The Christensen amendments were adopted, 6-5, with Sups. London Breed, Christensen, Malia Cohen, Farrell, Katy Tang, and Scott Wiener in support.

The Campos bill went down by the same margin.

The Farrell measure was adopted, again 6-5.

Breed voted with Airbnb both times. That’s just the record.

It’s important that the voters know she was with Airbnb in 2014 as well as in 2015, that she (along with Kim) endorsed the Google buses in 2014 (although in 2016, Kim pushed hard to end the program that allows the shuttles to use Muni stops.  Breed generally sided with Mayor Ed Lee’s promotion of the tech boom.

It’s also important for voters to know that Kim co-sponsored the Twitter Tax Break and ultimately voted for the flawed Airbnb legislation after siding with Campos’ efforts to amend it. It’s important for the voters to know that Mark Leno endorsed Scott Wiener – the author of some very bad housing legislation – for state Senate.

The voters need to know that Weiss has never held any elected office or managed or run anything remotely as complicated as the City and County of San Francisco.

As far as I know, Kim has not denied co-sponsoring the Twitter tax break and Leno has never backed away from his endorsement of Wiener, the way Breed seems to be trying to distance herself from her Airbnb votes.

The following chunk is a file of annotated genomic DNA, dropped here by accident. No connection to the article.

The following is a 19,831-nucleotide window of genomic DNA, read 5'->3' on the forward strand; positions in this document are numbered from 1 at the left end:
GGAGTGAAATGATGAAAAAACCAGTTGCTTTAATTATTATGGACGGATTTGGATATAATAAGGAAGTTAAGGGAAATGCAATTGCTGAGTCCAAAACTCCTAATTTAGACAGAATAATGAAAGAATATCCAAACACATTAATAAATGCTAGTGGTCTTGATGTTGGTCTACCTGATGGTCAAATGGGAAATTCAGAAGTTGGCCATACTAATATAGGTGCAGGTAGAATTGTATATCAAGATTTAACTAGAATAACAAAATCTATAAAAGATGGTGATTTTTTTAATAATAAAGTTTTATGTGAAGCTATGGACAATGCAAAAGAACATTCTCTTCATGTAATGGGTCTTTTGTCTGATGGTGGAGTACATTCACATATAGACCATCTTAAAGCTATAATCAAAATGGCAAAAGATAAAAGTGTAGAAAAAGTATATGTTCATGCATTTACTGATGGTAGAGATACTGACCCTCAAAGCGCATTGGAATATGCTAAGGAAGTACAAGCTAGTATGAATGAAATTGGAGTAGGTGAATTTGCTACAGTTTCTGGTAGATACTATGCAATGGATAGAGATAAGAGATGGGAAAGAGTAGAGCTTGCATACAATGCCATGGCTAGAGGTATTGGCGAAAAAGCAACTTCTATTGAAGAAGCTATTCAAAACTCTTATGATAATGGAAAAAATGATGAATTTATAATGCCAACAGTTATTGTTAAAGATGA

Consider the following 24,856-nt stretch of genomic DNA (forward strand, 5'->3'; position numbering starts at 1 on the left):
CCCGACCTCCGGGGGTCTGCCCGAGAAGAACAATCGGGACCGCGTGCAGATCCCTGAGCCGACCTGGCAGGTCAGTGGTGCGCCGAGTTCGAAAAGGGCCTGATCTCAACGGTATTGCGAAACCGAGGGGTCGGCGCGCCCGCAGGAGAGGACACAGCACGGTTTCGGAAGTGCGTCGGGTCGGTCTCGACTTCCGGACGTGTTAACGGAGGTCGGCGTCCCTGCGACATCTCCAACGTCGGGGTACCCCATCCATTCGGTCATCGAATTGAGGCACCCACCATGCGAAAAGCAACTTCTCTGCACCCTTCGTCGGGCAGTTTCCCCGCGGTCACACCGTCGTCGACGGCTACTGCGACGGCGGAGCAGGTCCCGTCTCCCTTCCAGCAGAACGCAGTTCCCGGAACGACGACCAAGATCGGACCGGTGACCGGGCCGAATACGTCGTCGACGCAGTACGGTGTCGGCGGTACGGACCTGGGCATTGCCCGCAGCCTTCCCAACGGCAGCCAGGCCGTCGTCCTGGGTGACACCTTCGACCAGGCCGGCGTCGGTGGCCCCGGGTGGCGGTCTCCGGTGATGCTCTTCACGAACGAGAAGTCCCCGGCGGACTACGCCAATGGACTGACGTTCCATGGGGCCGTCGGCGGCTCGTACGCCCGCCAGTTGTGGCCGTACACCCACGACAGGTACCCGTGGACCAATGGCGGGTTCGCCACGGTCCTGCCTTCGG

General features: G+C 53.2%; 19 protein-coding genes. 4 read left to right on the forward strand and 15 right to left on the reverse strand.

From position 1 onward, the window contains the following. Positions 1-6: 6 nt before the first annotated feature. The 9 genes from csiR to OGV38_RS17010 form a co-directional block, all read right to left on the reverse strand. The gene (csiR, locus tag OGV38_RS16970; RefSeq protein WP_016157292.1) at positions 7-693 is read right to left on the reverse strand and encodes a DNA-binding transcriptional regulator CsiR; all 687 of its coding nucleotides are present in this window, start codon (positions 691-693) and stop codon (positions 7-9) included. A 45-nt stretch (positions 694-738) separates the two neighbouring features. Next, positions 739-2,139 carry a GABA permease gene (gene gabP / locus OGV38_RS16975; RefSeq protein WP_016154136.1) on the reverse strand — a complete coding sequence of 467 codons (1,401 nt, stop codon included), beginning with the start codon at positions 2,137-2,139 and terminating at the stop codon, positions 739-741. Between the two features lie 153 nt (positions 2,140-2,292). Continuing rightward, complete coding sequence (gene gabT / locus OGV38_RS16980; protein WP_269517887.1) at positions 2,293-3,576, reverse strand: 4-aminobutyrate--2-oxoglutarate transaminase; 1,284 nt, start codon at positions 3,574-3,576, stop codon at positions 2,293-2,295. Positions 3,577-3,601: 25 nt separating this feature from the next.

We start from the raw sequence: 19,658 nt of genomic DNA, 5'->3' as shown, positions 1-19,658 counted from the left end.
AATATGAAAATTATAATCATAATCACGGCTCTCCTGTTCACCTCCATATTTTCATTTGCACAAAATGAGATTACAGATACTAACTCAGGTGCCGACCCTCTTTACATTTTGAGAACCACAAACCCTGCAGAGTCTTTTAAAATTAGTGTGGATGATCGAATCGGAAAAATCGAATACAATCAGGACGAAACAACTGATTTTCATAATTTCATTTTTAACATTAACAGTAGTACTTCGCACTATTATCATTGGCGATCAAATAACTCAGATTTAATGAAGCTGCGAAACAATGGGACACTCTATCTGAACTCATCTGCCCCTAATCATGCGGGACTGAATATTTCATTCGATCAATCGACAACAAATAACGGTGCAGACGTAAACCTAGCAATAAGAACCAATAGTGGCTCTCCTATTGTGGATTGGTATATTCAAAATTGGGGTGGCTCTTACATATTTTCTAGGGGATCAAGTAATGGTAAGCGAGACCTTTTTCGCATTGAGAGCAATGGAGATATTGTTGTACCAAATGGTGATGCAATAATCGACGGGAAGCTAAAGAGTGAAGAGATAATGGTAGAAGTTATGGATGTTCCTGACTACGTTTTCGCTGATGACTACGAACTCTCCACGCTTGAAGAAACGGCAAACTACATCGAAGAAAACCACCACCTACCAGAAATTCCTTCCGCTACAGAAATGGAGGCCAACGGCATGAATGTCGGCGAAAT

The format of this debate allowed the actual records of candidates to come into play.

Speaking of Wiener, Breed went after Leno about his position on state Sen. Scott Wiener’s SB 827, a trainwreck of a bill that would upzone the entire city without providing any new affordable housing. Leno – along with all of the other major candidates – effectively endorsed the bill at the first debate before the conservative United Democratic Club. A the progressive debate, he said he couldn’t vote for it in its current form.

Why, she asked, did he change his position?

Now: I think it’s fine for people to change their minds if they get new information. And if Breed wanted to say, for example, that she made a mistake voting with Airbnb and later decided more regulations were needed, good for her.

In fact, one of the things I have been pushing every candidate to do is acknowledge that the policies of the past seven years have been bad for the city, and that we need to change. We all make mistakes (I was a part of the Bay Guardian endorsements team for 30 years, and some of the people we supported turned out to be terrible choices. We live with that.)

Leno hedged a bit, said that at the first debate he just endorsed the concept of the bill, and that once he read the City Planning Department analysis, he realized he couldn’t back it. Fair to ask about his change in stance.